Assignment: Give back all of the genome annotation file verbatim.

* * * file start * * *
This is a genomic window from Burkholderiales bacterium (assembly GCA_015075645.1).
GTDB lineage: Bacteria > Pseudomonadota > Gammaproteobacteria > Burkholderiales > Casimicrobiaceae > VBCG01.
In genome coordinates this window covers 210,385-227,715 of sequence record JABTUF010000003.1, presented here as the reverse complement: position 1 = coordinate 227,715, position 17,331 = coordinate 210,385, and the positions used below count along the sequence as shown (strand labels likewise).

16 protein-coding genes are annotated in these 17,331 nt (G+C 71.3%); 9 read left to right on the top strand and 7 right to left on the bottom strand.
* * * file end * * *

This is a genomic window from Burkholderiales bacterium (assembly GCA_015075645.1).
GTDB lineage: Bacteria > Pseudomonadota > Gammaproteobacteria > Burkholderiales > Casimicrobiaceae > VBCG01.
In genome coordinates this window covers 210,385-227,715 of sequence record JABTUF010000003.1, presented here as the reverse complement: position 1 = coordinate 227,715, position 17,331 = coordinate 210,385, and the positions used below count along the sequence as shown (strand labels likewise).

16 protein-coding genes are annotated in these 17,331 nt (G+C 71.3%); 9 read left to right on the top strand and 7 right to left on the bottom strand.